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Narcan Study: Use of Drug Reduces Overdose Deaths
02/12/2014   Reported By: Susan Sharon

The measure vetoed last year by Gov. LePage was a so-called Good Samaritan bill that supporters say would have saved lives from accidental overdoses. Now that he's being asked to go a step further and make the lifesaving drug naloxone or Narcan more widely available to addicts, supporters are urging the governor to follow the lead of two other states: Massachusetts and New Jersey. Susan Sharon has more.

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A few months ago Massachusetts marked what health officials said was the 2,000th opiate overdose reversal using the nasal spray Narcan. That's 2,000 lives saved from overdose deaths, something that has plagued Massachusetts, Maine and other states for several years.

What turned the tide in Massachusetts was an overdose prevention pilot program administered by the Massachusetts Department of Public Health in 2008.

"We distributed naloxone rescue kits and provided opioid overdose education to people in the community," says Dr. Alexander Walley, an assistant professor at the Boston University School of Medicine. Walley studied the results of the pilot in 19 communities with a high rate of overdose deaths.

"And so then what we did was we compared the communities where the program was implemented to communities where the program was not implemented," he says.

And what they found, Walley says, is that the communities that participated in the Narcan pilot had fewer overdoses than those that did not participate. In fact, the study found that overdose death rates were reduced by between 27 and 46 percent.

Since the publication of the study, Walley says Massachusetts has continued to expand access to Narcan rescue kits as well as overdose education, teaching people about the risks of overdose, how to recognize when someone's in trouble and how to respond.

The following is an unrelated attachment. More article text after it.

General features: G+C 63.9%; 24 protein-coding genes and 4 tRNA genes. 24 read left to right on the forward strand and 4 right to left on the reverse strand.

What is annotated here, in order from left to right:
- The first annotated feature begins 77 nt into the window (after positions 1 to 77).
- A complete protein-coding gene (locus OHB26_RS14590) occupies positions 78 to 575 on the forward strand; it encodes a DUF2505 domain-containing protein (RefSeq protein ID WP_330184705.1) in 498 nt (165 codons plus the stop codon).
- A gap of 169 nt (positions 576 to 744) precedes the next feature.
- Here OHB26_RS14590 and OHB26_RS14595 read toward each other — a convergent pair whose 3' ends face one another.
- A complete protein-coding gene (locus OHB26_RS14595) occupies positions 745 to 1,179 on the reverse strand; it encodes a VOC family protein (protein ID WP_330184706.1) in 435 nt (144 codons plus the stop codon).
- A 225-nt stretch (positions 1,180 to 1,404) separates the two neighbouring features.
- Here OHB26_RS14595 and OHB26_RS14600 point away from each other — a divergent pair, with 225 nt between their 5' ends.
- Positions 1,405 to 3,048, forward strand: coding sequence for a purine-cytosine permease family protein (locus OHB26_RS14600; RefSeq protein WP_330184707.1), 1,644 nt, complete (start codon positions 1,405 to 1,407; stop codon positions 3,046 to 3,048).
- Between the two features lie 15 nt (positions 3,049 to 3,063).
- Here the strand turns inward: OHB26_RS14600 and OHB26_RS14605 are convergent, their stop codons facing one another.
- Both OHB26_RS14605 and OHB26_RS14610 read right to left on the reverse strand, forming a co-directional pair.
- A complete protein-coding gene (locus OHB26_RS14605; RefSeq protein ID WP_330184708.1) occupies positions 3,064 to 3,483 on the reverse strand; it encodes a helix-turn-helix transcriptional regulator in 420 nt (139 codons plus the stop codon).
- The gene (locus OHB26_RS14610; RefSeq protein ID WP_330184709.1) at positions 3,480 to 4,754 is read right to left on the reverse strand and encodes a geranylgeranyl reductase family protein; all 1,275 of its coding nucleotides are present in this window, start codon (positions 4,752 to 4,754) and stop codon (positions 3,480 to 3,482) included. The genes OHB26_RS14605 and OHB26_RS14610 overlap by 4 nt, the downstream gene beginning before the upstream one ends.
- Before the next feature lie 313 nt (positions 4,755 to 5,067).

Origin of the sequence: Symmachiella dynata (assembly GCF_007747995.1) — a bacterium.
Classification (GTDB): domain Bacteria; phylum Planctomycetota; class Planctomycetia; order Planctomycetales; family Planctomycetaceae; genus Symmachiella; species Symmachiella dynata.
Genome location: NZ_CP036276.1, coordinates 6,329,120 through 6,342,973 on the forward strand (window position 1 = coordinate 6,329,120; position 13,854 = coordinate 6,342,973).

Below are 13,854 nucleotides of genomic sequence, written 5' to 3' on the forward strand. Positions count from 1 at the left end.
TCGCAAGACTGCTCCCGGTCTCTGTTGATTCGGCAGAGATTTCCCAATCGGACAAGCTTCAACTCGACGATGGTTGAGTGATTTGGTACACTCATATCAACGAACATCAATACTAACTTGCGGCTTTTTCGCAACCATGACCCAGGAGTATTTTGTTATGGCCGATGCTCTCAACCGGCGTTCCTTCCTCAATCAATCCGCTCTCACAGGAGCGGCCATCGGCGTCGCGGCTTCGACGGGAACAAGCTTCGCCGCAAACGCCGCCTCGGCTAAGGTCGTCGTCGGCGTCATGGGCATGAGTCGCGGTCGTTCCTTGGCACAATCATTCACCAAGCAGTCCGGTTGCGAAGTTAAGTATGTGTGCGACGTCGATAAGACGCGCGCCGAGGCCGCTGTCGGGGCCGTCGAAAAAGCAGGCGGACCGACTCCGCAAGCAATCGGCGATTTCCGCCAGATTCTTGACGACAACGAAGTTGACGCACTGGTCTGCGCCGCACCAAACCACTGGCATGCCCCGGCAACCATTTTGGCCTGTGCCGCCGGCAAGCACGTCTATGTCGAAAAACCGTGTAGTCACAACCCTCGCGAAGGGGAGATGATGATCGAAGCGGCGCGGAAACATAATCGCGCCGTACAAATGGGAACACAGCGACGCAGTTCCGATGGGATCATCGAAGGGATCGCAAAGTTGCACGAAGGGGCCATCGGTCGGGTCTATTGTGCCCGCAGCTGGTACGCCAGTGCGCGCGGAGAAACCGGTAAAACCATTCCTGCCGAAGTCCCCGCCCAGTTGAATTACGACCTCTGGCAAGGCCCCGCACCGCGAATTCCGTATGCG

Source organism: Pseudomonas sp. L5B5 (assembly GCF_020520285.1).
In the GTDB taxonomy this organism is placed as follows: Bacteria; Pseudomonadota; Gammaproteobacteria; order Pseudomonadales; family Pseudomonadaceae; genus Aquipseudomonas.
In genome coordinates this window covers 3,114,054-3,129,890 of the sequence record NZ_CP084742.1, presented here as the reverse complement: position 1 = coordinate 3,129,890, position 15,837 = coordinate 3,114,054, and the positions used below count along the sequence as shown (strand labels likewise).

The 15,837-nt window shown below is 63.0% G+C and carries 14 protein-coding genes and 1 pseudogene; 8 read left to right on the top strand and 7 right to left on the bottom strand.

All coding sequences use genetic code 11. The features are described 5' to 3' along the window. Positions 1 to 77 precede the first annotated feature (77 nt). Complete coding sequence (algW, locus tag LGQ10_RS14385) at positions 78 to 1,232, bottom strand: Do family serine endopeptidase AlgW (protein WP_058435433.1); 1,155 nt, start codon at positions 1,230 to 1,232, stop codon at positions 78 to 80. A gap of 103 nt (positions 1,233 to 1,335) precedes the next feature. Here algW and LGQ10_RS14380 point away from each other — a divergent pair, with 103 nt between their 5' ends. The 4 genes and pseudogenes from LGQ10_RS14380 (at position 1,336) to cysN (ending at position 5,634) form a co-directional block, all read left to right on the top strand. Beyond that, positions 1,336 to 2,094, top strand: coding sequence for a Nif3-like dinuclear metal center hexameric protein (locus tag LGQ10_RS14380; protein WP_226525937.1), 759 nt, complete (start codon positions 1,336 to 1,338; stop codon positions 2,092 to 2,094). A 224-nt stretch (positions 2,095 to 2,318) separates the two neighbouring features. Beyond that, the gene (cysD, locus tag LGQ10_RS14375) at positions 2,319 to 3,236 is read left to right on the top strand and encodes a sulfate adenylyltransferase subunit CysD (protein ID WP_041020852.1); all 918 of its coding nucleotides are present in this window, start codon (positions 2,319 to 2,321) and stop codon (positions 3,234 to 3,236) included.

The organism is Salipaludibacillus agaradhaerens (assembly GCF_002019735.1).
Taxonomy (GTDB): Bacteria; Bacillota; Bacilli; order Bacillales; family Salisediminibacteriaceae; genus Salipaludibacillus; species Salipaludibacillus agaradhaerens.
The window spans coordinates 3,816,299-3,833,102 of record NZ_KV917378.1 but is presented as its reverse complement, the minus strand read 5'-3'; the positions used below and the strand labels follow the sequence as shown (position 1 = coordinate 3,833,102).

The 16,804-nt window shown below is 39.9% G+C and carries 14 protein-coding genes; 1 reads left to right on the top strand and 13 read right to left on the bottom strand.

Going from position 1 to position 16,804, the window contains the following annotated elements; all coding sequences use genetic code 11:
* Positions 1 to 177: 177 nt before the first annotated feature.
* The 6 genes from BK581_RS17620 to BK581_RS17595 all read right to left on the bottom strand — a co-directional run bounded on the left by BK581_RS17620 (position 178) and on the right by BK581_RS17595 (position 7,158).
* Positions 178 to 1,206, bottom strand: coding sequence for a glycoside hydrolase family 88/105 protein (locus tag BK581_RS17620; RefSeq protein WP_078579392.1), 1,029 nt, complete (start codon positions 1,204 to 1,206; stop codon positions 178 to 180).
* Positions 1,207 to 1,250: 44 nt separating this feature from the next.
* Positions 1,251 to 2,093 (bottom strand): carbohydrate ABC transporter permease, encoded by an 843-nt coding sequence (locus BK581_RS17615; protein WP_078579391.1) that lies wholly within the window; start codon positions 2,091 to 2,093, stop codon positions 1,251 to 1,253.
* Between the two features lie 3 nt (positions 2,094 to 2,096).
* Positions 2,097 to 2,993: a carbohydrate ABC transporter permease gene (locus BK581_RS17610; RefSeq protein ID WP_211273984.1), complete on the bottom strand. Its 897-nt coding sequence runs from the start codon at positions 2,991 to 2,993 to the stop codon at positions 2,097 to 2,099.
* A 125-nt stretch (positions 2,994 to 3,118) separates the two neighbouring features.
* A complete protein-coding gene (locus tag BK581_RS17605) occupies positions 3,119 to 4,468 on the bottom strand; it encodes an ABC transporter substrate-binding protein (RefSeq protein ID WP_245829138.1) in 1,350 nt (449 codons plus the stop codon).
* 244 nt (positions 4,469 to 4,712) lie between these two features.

"We've got over 20,000 people in Massachusetts who've been trained and equipped with a naloxone rescue kit to rescue their loved ones or people in the community," he says.

Walley says the kits cost less than $50 apiece, and in Massachusetts, the Department of Public Health pays for their distribution. Without Narcan, addiction specialist Dr. Mark Publicker of the Mercy Recovery Center in Westbrook, says surviving an overdose becomes more difficult.

"If addicts are using together and one of them goes down overdosing, the others typically fearing arrest will leave, don't feel safe in calling 911," he says.

And that's the realization that Republican New Jersey Gov. Chris Christie recently had in reaching a compromise over expanding access to Narcan in his state. A former prosecutor, Christie orginally vetoed a Good Samaritan bill that would have offered people immunity from arrest if they called 911 to report a drug overdose, even if they'd also been using drugs.

But last Spring, after being persuaded by rocker Jon Bon Jovi and the parents of overdose victims, Christie changed his mind and signed the bill at a well-attended news conference.

"One, it encourages witnesses and victims of overdose to act without fear of arrest," Christie said. "Second, the bill now incorporates and embraces this administration's belief that we should also use any necessary life-saving measures, like opiate antedotes to reverse the effects of drugs like heroin, morphine or oxycontin."

Drs. Publicker and Walley say the use of Narcan in these cases is not different than using a defibrillator machine on someone who is having a heart attack.

A call to the governor's office seeking comment for this story was not returned by airtime.


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